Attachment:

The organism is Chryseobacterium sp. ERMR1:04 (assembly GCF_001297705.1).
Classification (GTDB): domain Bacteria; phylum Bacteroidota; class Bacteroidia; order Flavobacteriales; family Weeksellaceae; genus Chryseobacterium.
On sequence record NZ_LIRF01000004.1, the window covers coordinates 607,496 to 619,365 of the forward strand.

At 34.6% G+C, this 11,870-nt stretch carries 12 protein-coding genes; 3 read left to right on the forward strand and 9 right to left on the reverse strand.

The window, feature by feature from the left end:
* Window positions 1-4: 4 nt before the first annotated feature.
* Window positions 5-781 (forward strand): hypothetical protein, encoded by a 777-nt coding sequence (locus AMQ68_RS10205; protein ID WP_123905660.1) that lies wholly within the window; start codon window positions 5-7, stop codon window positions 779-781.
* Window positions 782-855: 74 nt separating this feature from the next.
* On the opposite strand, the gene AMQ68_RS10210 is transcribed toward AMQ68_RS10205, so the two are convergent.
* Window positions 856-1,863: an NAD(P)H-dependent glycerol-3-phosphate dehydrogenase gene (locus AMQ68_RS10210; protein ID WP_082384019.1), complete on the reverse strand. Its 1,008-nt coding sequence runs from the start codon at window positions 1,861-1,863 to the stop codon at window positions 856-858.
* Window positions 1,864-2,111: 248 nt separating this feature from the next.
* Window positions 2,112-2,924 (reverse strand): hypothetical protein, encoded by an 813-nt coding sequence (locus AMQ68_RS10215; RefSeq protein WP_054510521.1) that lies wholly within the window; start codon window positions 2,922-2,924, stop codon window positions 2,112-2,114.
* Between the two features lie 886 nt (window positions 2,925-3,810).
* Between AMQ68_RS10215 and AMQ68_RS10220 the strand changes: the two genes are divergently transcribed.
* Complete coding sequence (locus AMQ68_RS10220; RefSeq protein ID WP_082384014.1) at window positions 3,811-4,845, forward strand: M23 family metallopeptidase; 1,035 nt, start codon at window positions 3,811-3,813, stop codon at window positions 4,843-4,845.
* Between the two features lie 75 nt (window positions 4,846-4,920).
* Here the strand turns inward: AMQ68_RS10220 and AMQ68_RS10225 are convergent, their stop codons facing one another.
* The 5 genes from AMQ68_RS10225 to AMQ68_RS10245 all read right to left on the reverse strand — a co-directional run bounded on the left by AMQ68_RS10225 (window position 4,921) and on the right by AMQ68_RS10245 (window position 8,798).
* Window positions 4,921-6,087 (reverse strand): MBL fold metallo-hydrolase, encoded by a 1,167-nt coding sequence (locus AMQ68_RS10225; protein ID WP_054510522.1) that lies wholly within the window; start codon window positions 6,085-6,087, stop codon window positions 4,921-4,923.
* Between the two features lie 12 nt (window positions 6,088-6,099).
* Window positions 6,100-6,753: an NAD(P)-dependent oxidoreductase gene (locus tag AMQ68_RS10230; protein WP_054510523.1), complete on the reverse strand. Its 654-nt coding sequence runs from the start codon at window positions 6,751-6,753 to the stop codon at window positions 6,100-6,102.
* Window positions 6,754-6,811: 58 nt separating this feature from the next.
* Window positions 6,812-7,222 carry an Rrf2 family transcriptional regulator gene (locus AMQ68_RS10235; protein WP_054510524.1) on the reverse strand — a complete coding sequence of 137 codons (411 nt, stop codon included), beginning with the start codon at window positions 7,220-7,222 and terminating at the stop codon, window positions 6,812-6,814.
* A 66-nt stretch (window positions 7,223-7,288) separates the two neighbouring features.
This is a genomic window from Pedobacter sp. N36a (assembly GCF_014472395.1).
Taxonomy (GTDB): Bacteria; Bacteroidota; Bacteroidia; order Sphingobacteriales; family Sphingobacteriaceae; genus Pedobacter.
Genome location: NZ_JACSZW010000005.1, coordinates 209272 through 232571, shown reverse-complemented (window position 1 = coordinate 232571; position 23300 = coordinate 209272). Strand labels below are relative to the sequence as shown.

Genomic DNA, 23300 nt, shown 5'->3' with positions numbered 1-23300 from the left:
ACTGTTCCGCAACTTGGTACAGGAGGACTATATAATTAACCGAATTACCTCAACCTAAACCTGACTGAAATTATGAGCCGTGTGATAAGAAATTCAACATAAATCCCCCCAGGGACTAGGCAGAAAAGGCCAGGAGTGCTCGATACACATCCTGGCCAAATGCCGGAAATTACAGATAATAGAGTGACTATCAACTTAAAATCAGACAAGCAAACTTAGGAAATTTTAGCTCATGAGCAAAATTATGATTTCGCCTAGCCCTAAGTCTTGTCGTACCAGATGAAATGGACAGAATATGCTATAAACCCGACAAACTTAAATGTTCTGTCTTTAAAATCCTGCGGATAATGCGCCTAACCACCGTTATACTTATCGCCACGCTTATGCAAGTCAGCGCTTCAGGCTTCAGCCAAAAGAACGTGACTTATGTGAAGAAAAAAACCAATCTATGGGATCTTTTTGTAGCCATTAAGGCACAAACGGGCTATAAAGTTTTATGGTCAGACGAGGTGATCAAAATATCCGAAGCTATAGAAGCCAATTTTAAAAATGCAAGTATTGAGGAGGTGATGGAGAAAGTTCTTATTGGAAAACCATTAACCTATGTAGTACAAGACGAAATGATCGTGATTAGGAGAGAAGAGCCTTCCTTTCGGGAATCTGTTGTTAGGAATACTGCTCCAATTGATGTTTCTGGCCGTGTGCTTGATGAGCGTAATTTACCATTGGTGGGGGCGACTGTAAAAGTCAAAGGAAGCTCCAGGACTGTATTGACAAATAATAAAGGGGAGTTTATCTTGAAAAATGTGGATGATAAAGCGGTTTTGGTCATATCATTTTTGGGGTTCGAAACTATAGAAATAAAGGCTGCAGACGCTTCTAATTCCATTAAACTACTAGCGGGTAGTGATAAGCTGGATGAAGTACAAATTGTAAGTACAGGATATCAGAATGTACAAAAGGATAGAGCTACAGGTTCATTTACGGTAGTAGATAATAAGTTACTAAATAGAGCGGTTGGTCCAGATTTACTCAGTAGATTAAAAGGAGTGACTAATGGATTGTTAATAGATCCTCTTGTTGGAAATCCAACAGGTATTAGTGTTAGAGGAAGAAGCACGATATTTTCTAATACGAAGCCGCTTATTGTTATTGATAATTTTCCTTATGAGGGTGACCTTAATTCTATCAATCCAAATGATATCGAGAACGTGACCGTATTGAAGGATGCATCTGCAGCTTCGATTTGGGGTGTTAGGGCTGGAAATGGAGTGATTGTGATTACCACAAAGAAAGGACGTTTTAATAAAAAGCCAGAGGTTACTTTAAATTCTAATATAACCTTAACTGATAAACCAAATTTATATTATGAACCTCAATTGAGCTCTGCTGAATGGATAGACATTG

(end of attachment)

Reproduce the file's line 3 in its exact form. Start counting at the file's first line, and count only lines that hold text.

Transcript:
On sequence record NZ_LIRF01000004.1, the window covers coordinates 607,496 to 619,365 of the forward strand.